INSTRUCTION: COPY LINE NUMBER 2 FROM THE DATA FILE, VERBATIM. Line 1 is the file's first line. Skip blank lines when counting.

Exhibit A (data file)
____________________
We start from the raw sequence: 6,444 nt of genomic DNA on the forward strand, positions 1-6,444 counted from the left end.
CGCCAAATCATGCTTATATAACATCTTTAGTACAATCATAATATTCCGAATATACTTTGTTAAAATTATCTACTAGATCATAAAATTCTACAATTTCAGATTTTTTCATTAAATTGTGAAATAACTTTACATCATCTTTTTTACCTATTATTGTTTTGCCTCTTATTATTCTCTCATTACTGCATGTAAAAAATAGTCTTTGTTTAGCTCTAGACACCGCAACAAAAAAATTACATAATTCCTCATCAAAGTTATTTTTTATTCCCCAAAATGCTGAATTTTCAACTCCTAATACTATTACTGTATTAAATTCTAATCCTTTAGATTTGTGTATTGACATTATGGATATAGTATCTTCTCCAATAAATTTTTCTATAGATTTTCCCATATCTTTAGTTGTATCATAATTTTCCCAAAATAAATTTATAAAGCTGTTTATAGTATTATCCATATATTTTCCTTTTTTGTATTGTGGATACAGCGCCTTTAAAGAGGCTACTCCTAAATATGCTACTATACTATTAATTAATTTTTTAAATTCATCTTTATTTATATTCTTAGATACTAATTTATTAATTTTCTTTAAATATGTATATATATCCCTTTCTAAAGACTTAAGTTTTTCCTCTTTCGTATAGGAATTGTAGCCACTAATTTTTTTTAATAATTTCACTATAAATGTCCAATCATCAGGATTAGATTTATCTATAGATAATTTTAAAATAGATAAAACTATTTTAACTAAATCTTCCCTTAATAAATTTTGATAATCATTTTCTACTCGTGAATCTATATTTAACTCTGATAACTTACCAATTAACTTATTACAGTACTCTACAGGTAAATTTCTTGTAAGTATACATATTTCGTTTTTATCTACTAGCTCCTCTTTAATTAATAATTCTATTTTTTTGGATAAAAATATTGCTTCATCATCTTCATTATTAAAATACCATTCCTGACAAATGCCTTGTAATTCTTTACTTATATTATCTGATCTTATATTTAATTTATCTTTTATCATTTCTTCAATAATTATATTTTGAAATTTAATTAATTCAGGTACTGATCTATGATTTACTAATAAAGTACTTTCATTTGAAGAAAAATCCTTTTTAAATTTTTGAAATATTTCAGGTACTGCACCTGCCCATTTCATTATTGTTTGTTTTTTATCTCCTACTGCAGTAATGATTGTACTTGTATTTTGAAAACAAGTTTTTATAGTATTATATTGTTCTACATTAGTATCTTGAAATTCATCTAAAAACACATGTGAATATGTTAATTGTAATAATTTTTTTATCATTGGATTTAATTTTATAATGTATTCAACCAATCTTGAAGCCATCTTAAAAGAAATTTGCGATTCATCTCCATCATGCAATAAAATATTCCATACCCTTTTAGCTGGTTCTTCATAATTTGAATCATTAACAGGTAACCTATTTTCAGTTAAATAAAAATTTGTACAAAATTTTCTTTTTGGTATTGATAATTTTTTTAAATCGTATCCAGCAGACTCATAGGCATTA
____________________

CGCCAAATCATGCTTATATAACATCTTTAGTACAATCATAATATTCCGAATATACTTTGTTAAAATTATCTACTAGATCATAAAATTCTACAATTTCAGATTTTTTCATTAAATTGTGAAATAACTTTACATCATCTTTTTTACCTATTATTGTTTTGCCTCTTATTATTCTCTCATTACTGCATGTAAAAAATAGTCTTTGTTTAGCTCTAGACACCGCAACAAAAAAATTACATAATTCCTCATCAAAGTTATTTTTTATTCCCCAAAATGCTGAATTTTCAACTCCTAATACTATTACTGTATTAAATTCTAATCCTTTAGATTTGTGTATTGACATTATGGATATAGTATCTTCTCCAATAAATTTTTCTATAGATTTTCCCATATCTTTAGTTGTATCATAATTTTCCCAAAATAAATTTATAAAGCTGTTTATAGTATTATCCATATATTTTCCTTTTTTGTATTGTGGATACAGCGCCTTTAAAGAGGCTACTCCTAAATATGCTACTATACTATTAATTAATTTTTTAAATTCATCTTTATTTATATTCTTAGATACTAATTTATTAATTTTCTTTAAATATGTATATATATCCCTTTCTAAAGACTTAAGTTTTTCCTCTTTCGTATAGGAATTGTAGCCACTAATTTTTTTTAATAATTTCACTATAAATGTCCAATCATCAGGATTAGATTTATCTATAGATAATTTTAAAATAGATAAAACTATTTTAACTAAATCTTCCCTTAATAAATTTTGATAATCATTTTCTACTCGTGAATCTATATTTAACTCTGATAACTTACCAATTAACTTATTACAGTACTCTACAGGTAAATTTCTTGTAAGTATACATATTTCGTTTTTATCTACTAGCTCCTCTTTAATTAATAATTCTATTTTTTTGGATAAAAATATTGCTTCATCATCTTCATTATTAAAATACCATTCCTGACAAATGCCTTGTAATTCTTTACTTATATTATCTGATCTTATATTTAATTTATCTTTTATCATTTCTTCAATAATTATATTTTGAAATTTAATTAATTCAGGTACTGATCTATGATTTACTAATAAAGTACTTTCATTTGAAGAAAAATCCTTTTTAAATTTTTGAAATATTTCAGGTACTGCACCTGCCCATTTCATTATTGTTTGTTTTTTATCTCCTACTGCAGTAATGATTGTACTTGTATTTTGAAAACAAGTTTTTATAGTATTATATTGTTCTACATTAGTATCTTGAAATTCATCTAAAAACACATGTGAATATGTTAATTGTAATAATTTTTTTATCATTGGATTTAATTTTATAATGTATTCAACCAATCTTGAAGCCATCTTAAAAGAAATTTGCGATTCATCTCCATCATGCAATAAAATATTCCATACCCTTTTAGCTGGTTCTTCATAATTTGAATCATTAACAGGTAACCTATTTTCAGTTAAATAAAAATTTGTACAAAATTTTCTTTTTGGTATTGATAATTTTTTTAAATCGTATCCAGCAGACTCATAGGCATTA